April 16, 2014

When you make the decision to end your marriage, any number of issues may become part of the divorce proceedings, and one of these matters is often the validity of a prenuptial agreement. In simple terms, prenuptial agreements – or, more simply, prenups – are contracts that can layout the terms of how assets will be divided, property will be controlled/distributed, etc. if (or when) married couples divorce. 

While you may have a prenuptial agreement, there may be ways to dispute it during divorce. For more info, contact the divorce attorneys at Bahr and Kreidle.

While you may have a prenuptial agreement, there may be ways to dispute it during divorce. For more info, contact the divorce attorneys at Bahr and Kreidle.

While prenups used to be agreements that were primarily exclusive to high net worth couples, nowadays, it’s not uncommon that couples with even moderate wealth will enter into these agreements prior to marriage in order to minimize potential headaches in the event of a future divorce.

Despite the fact that a married couple may have a prenuptial agreement, however, it does not necessarily mean that this agreement is, in fact, valid or that it will later hold up in court if the couple divorces. Below and in a few upcoming parts of this blog, we will highlight some of the more common ways that prenups can be disputed in court. If you have specific questions about a prenuptial agreement you are a party to or need any help with a family law matter, don’t hesitate to contact the Highlands Ranch divorce attorneys at Bahr and Kreidle.

A Prenup May Not Be Valid When…

  1. The prenup is an “unconscionable” contract – Contracts are considered to be “unconscionable” in the eyes of the court when they are wildly unfair to one party while the other party seems to profit from them. When the terms of prenups are skewed in a manner that creates hardships for one party while allowing the other party to prosper, it can be argued that this agreement is an unconscionable contract that should not be held up in court. In these cases, the court may consider the prenup to be invalid.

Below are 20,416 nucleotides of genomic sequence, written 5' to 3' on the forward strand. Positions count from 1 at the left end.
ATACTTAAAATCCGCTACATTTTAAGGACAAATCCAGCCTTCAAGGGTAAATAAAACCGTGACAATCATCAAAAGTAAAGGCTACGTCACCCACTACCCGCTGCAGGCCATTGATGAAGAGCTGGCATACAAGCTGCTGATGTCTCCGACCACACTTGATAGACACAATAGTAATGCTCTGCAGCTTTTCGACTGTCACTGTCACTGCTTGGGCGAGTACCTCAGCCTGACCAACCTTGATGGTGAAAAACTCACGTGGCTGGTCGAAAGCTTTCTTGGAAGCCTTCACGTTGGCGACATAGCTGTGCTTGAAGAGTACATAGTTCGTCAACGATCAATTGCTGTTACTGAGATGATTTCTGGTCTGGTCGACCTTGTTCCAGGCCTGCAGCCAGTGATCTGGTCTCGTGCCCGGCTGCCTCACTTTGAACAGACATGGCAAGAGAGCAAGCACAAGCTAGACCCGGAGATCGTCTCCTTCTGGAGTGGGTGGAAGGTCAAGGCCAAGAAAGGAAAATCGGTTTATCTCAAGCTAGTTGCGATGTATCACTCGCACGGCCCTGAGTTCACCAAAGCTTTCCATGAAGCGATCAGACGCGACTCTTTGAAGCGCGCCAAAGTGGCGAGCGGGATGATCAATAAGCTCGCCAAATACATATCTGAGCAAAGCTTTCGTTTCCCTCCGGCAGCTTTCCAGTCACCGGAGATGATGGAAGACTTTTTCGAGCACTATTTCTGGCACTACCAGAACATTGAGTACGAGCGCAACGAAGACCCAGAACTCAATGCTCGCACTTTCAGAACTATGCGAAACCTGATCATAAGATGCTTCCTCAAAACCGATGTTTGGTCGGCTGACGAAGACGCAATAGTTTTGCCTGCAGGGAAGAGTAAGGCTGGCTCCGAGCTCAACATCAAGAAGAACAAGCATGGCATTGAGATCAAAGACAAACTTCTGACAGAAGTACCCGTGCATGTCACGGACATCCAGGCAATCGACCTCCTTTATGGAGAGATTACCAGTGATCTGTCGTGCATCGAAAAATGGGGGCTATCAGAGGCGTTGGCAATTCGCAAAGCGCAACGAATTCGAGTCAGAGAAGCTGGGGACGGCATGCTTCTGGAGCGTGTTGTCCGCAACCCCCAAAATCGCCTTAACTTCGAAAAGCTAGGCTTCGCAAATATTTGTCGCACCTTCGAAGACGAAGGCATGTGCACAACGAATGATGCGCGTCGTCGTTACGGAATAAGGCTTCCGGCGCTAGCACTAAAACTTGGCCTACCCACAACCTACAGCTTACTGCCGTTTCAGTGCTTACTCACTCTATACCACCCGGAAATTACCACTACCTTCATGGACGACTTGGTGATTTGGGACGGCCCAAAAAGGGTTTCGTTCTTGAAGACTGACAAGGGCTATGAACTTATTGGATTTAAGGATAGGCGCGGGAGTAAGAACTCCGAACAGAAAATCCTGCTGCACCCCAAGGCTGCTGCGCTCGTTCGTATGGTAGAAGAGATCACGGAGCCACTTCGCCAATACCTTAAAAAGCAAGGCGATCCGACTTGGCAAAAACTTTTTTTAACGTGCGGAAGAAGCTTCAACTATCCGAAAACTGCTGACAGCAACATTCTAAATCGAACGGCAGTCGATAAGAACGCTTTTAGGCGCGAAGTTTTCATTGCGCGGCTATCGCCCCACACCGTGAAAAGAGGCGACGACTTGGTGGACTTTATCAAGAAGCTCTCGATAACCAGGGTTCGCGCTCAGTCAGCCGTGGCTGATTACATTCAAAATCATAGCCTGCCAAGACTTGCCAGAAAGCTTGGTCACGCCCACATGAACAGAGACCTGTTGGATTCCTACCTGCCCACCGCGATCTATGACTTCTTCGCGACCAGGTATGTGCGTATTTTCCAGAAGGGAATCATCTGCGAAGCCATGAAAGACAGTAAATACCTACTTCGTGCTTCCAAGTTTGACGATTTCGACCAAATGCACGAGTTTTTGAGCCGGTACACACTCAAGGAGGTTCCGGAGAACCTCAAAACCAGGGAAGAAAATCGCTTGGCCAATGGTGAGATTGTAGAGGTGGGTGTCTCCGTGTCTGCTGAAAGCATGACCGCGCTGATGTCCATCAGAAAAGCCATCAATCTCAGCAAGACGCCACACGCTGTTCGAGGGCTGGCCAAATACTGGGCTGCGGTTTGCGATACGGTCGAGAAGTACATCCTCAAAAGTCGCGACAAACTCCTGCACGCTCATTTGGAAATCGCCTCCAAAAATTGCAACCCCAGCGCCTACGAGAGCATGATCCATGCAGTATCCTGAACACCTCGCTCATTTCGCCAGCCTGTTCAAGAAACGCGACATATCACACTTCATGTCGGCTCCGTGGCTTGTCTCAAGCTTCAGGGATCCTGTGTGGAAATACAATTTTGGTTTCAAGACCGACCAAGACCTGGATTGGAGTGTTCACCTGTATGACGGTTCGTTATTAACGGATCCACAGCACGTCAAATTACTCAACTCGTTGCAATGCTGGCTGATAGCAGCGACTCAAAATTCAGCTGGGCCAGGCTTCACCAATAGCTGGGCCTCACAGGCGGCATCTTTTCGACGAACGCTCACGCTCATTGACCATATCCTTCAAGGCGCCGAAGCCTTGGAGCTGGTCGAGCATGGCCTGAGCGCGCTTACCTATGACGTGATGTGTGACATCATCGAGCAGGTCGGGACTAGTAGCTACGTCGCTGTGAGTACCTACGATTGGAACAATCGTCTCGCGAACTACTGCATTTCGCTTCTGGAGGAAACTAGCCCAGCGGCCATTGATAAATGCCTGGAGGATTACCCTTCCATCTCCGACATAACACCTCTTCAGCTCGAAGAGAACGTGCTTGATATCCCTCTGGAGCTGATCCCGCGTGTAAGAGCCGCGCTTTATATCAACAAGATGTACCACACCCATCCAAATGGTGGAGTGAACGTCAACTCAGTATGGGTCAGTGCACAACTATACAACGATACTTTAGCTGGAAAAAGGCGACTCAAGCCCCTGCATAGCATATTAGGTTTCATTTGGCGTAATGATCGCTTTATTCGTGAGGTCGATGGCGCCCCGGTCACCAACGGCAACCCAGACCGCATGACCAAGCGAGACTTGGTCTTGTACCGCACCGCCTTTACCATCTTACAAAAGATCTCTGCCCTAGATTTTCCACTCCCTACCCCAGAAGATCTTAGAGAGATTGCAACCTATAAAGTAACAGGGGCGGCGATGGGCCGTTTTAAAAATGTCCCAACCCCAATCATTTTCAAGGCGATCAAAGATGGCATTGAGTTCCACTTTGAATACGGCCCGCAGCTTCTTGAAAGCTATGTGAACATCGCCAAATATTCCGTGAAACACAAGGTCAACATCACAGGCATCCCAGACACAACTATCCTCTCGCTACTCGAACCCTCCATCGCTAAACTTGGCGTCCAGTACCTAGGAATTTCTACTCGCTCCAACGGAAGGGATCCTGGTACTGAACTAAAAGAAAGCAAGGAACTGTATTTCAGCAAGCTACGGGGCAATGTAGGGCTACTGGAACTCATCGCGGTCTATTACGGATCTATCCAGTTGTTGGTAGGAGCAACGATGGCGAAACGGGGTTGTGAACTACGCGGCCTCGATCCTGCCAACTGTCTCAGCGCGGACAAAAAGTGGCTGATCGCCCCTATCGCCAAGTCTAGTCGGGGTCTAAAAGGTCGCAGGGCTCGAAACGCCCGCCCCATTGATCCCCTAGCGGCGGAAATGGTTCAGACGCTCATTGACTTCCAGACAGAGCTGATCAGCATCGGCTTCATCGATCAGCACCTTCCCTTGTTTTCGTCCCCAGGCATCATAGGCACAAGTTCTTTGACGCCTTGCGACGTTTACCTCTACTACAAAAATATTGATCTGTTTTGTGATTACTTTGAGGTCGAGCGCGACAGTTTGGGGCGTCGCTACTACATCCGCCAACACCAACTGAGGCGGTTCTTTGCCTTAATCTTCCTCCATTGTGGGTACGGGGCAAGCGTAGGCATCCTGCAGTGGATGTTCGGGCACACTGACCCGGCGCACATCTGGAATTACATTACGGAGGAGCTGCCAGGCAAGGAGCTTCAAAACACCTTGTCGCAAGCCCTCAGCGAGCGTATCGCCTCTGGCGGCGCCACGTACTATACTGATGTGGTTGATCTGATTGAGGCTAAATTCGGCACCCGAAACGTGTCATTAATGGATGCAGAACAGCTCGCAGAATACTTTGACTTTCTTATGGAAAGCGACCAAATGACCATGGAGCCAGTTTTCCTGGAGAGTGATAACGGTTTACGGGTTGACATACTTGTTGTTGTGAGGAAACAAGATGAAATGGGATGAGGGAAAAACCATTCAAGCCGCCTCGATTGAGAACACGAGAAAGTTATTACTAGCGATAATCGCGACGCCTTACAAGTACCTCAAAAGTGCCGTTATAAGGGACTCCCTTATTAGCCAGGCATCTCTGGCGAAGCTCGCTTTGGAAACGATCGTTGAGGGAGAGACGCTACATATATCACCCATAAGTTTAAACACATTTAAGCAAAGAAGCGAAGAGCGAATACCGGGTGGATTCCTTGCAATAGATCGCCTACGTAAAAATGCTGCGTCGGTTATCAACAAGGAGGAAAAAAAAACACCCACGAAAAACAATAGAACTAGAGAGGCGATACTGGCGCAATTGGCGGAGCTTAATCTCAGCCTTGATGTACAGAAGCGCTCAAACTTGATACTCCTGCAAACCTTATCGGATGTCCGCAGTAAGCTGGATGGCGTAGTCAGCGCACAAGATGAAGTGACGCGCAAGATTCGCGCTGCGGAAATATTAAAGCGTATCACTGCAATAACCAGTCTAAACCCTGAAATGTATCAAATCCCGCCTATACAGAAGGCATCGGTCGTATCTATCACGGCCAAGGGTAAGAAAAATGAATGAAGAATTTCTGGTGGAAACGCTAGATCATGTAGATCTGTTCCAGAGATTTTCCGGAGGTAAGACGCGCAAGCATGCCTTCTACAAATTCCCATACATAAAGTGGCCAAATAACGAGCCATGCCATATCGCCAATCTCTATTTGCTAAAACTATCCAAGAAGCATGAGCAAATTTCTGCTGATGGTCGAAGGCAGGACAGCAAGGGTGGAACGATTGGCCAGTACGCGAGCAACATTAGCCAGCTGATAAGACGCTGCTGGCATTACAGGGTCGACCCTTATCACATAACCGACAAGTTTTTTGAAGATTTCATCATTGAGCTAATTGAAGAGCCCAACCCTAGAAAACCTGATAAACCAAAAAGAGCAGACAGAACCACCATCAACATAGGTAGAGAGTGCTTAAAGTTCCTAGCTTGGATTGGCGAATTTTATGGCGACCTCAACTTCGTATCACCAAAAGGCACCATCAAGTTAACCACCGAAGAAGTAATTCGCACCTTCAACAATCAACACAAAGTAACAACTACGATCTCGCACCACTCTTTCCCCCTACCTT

Be sure to look for the upcoming parts of this blog for a continued discussion regarding disputing prenuptial agreements.

Highlands Ranch, Colorado Divorce Lawyers at Bahr and Kreidle

Since 1983, the Highlands Ranch divorce attorneys at Bahr and Kreidle have been helping married couples dissolve their marriages so they can focus on their future. Our lawyers are committed to being aggressive advocates for our clients in any legal setting and to providing our clients with exceptional personal service and the highest quality legal representation. This means that our clients can always count on us to be available to answer their questions, to fiercely defend their rights and to be tenacious about helping them achieve the best possible resolutions to their cases.

A choice to work with the trusted Highlands Ranch divorce attorneys at Bahr and Kreidle can empower people and give them confidence that their important legal matters will be resolved as favorably and efficiently as possible.

Let’s Talk about Your Case – Contact Us Today

If you need help disputing a prenuptial agreement or with any family law matter, our Highlands Ranch divorce lawyers urge you to get more information about your rights by meeting with us for a free, no obligations initial consultation. To set up a meeting, call us at (303) 794-7422 or email us using the form on this page.

From our law offices in Littleton, we represent clients throughout Colorado, including in the Denver Metro Area, Arapahoe County, Adams County, Jefferson County and the cities of Lakewood, Highlands Ranch, Lonetree, Castlerock, Westminster, Centennial and Aurora.

Categories: Divorce, Family Law, Prenups